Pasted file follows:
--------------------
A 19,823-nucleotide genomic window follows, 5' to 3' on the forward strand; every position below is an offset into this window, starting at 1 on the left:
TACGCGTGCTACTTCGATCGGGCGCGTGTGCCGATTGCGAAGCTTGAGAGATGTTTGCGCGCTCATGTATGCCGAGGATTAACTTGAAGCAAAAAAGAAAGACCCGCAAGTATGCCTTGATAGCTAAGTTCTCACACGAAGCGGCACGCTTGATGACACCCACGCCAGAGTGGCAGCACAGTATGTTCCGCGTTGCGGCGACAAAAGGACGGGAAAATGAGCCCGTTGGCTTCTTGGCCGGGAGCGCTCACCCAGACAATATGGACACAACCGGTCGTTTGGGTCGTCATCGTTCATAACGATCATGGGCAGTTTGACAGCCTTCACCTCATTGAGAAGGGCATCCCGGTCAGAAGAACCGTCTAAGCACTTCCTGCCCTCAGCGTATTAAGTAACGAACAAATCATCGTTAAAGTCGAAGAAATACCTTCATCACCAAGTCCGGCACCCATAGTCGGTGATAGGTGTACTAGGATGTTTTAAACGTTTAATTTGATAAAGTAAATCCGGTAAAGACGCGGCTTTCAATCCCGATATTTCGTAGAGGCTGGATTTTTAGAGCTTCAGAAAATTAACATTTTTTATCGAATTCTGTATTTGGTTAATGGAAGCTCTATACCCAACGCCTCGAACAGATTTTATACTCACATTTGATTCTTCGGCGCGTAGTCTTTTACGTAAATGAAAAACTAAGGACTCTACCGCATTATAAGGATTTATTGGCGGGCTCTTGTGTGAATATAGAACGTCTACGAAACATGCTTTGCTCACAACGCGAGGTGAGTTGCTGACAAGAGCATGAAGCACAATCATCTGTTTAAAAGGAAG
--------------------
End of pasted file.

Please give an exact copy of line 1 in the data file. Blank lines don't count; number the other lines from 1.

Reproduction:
A 19,823-nucleotide genomic window follows, 5' to 3' on the forward strand; every position below is an offset into this window, starting at 1 on the left: